[14:19] == gdsfh [1f1f0ba0@gateway/web/freenode/ip.220.127.116.11] has joined #coq
[14:38] <gdsfh> Hello. I'm learning coq (already can prove simple things with tactics and sometimes even with direct proof construction), but I'm trying to make something closer to practice.
[14:38] <gdsfh> I've took as example the task that requires compile-time elimination of Prop-typed values to generate some ocaml code, but failed.
[14:39] <gdsfh> I don't know whether my code has any sence at all, so I'll be glad to hear any critique (including notes about my dumbness).
[14:39] <gdsfh> I'm trying to use the "reverted" property of lists in compile-time only, and then I want to generate code that uses only List.rev_map, List.rev, List.rev_append to work with lists.
[14:39] <gdsfh> (the practical part of this task is the exclusion of non-tail-rec functions in some pieces of code; btw I know about extlib/batteries for real tasks, it's just a toy example.)
[14:39] <gdsfh> The code is: http://pastebin.com/W710iM02 , I'm trying to get rid of runtime manipulations with type "dir", but when I'm declaring it to be in Prop (line 3), the function "to_list" (line 75) becomes unacceptable, since I'm trying to destruct "dir" to produce "real values" (of type Set, I guess).
[14:39] <gdsfh> When the code uses "dir : Set", the extracted ocaml source has runtime work with "dir".
[14:40] <gdsfh> What should I do to solve similar problems (with compile-time propagation of values)? Is it possible at all?
[14:50] <vsiles> gdsfh: if I got it right, you want to_list to take a listr d and build a regular list depending on d ?
[14:51] <gdsfh> vsiles: yes!
[14:52] <vsiles> so you expect Coq to do some magic and get completely rid of d in the extracted code ?
[14:53] <gdsfh> vsiles: yes, maybe. Some things Coq can eliminate (proofs, for example), so maybe I can somehow tell Coq to eliminate "d". But maybe it's impossible. I'm newbie, I don't know.
[14:55] <vsiles> d is not a proof
[14:55] <vsiles> it can't be
[14:55] <vsiles> it has computational content
[14:57] <vsiles> you can't hide "if b then do foo1 else do foo2"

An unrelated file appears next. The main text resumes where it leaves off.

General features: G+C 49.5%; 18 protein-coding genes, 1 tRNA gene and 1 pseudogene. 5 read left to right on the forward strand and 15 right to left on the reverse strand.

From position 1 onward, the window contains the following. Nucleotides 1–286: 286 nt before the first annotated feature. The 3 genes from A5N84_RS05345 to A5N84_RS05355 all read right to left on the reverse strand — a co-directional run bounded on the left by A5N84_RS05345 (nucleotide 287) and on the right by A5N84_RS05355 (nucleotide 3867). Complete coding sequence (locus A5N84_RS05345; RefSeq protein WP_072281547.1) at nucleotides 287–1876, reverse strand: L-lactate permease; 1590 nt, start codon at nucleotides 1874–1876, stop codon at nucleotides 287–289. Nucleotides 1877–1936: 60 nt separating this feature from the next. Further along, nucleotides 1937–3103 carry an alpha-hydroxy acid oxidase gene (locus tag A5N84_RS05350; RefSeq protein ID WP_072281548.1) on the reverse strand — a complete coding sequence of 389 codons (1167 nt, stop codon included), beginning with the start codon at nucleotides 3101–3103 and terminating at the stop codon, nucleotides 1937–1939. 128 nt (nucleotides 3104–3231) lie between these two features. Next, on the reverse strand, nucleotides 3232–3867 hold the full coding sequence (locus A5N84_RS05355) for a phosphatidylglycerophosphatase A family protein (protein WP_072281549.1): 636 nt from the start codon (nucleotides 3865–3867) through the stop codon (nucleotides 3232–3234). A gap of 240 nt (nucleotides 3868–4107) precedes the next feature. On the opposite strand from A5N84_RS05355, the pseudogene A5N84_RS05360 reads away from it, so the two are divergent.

[14:57] <gdsfh> yes, it has. so, this task (work with listr and then converting them to regular list, in compile-time) is impossible?
[14:58] <gdsfh> i've heard that dependent types can be used to do some metaprogramming (here -- converting listr_functions to List.functions).
[14:59] <vsiles> hmmm I start to understand what you want to do
[14:59] <vsiles> I'm not sure this is possible in ocaml
[15:00] <vsiles> maybe with phantom types...
[15:00] <vsiles> sgnb: ^^^^ any idea ?
[15:00] <gdsfh> I know about ocaml's limitations very well, so that's why I'm trying to use Coq.
[15:01] <gdsfh> phantom types are good in the ocaml itself, but here they won't help, anyway I'll need some "dir" in runtime. (I'm thinking so.)
[15:02] <vsiles> you can't expect Coq to extract some code that you can't yourself
[15:02] <vsiles> I mean, if it's not posible in ocaml
[15:02] <vsiles> coq won't make it magically possible
[15:04] <gdsfh> but maybe I'll can prove with Coq that the whole work with "listr" gives a list in Forward order (and maybe this will require the last result's reversal), and Coq just generate the code based on List.rev*, dropping "d" (since I proved that last list has Forw direction).
[15:05] <gdsfh> I don't know what Coq can and what can't, that's why I'm asking for your help.
[15:06] <vsiles> sorry, can't help you with that, it's not my speciality :)
[15:07] <gdsfh> vsiles: ok, no problem. this is not so easy question (it is not described in popular manuals), and not every coq professional should know about these things.
Может, у вас будут идеи?
Подсказали. Definition my_list_rev_mapped := Eval compute in предыдущее_определение. И всё, что оно может, оно вычисляет в compile time. Как же мне это нравится!